As LuLing loses her memory, how does her story become more clear to Ruth? How does Tan explore the transience of memory in The Bonesetter’s Daughter?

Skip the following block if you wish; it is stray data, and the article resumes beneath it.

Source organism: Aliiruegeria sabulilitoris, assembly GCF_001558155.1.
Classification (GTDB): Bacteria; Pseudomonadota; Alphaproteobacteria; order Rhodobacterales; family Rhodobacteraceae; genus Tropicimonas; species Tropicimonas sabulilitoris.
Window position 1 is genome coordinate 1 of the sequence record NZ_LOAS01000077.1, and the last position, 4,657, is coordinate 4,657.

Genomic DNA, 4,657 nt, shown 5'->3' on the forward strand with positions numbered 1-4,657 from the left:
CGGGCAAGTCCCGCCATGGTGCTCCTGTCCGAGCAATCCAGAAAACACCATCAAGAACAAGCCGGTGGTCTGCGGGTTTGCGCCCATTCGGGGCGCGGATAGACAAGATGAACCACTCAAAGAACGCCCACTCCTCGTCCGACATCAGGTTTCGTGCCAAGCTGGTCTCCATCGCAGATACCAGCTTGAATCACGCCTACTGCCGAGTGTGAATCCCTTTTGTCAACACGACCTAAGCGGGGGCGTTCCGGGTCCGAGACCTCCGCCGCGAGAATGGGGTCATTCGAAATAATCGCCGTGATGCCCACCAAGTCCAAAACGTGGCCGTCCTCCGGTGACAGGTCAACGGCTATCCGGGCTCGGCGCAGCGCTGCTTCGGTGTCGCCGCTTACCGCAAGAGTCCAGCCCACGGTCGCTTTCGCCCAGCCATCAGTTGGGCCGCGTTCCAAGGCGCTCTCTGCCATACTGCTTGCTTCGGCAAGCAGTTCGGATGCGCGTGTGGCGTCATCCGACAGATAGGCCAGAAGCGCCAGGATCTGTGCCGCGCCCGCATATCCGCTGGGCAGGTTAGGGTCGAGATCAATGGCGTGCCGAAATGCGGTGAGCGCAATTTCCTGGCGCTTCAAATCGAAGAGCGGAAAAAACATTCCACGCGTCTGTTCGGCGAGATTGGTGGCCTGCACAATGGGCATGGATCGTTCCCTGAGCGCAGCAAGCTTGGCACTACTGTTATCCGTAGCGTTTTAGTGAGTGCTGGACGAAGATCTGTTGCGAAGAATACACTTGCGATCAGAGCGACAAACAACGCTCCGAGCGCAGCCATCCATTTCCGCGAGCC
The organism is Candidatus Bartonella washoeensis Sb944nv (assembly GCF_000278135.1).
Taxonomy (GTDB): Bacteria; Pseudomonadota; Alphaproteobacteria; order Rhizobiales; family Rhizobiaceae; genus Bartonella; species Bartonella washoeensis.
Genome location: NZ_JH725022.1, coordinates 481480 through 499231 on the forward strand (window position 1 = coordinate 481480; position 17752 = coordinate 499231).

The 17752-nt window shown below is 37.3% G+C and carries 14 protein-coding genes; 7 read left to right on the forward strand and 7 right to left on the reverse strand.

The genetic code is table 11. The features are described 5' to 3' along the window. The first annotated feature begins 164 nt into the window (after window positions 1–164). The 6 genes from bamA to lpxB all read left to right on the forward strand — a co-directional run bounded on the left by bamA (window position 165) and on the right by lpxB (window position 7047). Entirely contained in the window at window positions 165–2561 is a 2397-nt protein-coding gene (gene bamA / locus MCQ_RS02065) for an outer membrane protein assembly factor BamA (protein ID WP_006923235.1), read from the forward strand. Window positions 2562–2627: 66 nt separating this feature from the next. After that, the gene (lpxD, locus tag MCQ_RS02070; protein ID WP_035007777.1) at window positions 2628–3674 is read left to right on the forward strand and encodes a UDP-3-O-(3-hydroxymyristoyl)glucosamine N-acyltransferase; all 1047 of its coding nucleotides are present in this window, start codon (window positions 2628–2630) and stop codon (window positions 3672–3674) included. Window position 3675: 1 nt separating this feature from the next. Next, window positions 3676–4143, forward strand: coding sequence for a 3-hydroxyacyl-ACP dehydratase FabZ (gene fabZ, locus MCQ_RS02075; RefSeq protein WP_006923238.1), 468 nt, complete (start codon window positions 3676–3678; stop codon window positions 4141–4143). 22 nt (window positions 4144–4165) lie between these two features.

The transience, or impermanence, of memory is a central theme in Amy Tan's book The Bonesetter's Daughter. As she gets older, LuLing is losing her memories, and with them her connection to her past in China, which she would like to pass on to her daughter, Ruth. Ruth eventually gains access to LuLing's writings from when she lived in China long ago, and though Ruth is first hesitant to read them, the progression of her mother's Alzheimer's disease inspires her to connect with her family's past. This emphasizes both how memory is impermanent and how passing on memories is the only way to preserve a family's history. It also highlights the ways that written records are more permanent and reliable than memories.
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